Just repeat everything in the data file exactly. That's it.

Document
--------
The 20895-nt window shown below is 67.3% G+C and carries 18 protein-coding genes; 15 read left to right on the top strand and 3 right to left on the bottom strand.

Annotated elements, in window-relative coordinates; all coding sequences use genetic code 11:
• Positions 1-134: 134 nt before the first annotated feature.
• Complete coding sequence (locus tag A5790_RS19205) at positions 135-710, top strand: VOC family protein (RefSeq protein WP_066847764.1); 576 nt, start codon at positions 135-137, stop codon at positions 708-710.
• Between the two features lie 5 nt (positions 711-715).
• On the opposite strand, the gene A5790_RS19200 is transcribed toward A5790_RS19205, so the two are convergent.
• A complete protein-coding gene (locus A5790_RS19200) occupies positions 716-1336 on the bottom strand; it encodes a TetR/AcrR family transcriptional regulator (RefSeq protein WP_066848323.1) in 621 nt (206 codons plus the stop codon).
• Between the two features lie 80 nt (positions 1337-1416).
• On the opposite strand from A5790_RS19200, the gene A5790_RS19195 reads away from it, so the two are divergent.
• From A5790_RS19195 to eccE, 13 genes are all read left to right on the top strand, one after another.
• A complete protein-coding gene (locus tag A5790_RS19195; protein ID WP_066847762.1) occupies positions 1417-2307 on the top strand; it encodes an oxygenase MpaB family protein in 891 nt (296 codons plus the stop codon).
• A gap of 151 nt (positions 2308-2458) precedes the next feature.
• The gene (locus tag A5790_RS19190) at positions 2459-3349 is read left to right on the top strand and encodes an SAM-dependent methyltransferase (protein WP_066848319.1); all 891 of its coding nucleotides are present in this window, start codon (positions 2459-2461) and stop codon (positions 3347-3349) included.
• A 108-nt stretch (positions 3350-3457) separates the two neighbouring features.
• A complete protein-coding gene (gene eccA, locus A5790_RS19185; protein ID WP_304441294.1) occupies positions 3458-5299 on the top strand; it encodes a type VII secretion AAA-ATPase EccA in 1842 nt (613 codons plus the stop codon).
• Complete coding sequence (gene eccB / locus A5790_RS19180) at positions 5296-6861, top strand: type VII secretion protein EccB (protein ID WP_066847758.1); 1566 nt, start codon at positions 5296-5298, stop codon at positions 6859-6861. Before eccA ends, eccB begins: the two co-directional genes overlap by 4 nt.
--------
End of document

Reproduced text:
The 20895-nt window shown below is 67.3% G+C and carries 18 protein-coding genes; 15 read left to right on the top strand and 3 right to left on the bottom strand.

Annotated elements, in window-relative coordinates; all coding sequences use genetic code 11:
• Positions 1-134: 134 nt before the first annotated feature.
• Complete coding sequence (locus tag A5790_RS19205) at positions 135-710, top strand: VOC family protein (RefSeq protein WP_066847764.1); 576 nt, start codon at positions 135-137, stop codon at positions 708-710.
• Between the two features lie 5 nt (positions 711-715).
• On the opposite strand, the gene A5790_RS19200 is transcribed toward A5790_RS19205, so the two are convergent.
• A complete protein-coding gene (locus A5790_RS19200) occupies positions 716-1336 on the bottom strand; it encodes a TetR/AcrR family transcriptional regulator (RefSeq protein WP_066848323.1) in 621 nt (206 codons plus the stop codon).
• Between the two features lie 80 nt (positions 1337-1416).
• On the opposite strand from A5790_RS19200, the gene A5790_RS19195 reads away from it, so the two are divergent.
• From A5790_RS19195 to eccE, 13 genes are all read left to right on the top strand, one after another.
• A complete protein-coding gene (locus tag A5790_RS19195; protein ID WP_066847762.1) occupies positions 1417-2307 on the top strand; it encodes an oxygenase MpaB family protein in 891 nt (296 codons plus the stop codon).
• A gap of 151 nt (positions 2308-2458) precedes the next feature.
• The gene (locus tag A5790_RS19190) at positions 2459-3349 is read left to right on the top strand and encodes an SAM-dependent methyltransferase (protein WP_066848319.1); all 891 of its coding nucleotides are present in this window, start codon (positions 2459-2461) and stop codon (positions 3347-3349) included.
• A 108-nt stretch (positions 3350-3457) separates the two neighbouring features.
• A complete protein-coding gene (gene eccA, locus A5790_RS19185; protein ID WP_304441294.1) occupies positions 3458-5299 on the top strand; it encodes a type VII secretion AAA-ATPase EccA in 1842 nt (613 codons plus the stop codon).
• Complete coding sequence (gene eccB / locus A5790_RS19180) at positions 5296-6861, top strand: type VII secretion protein EccB (protein ID WP_066847758.1); 1566 nt, start codon at positions 5296-5298, stop codon at positions 6859-6861. Before eccA ends, eccB begins: the two co-directional genes overlap by 4 nt.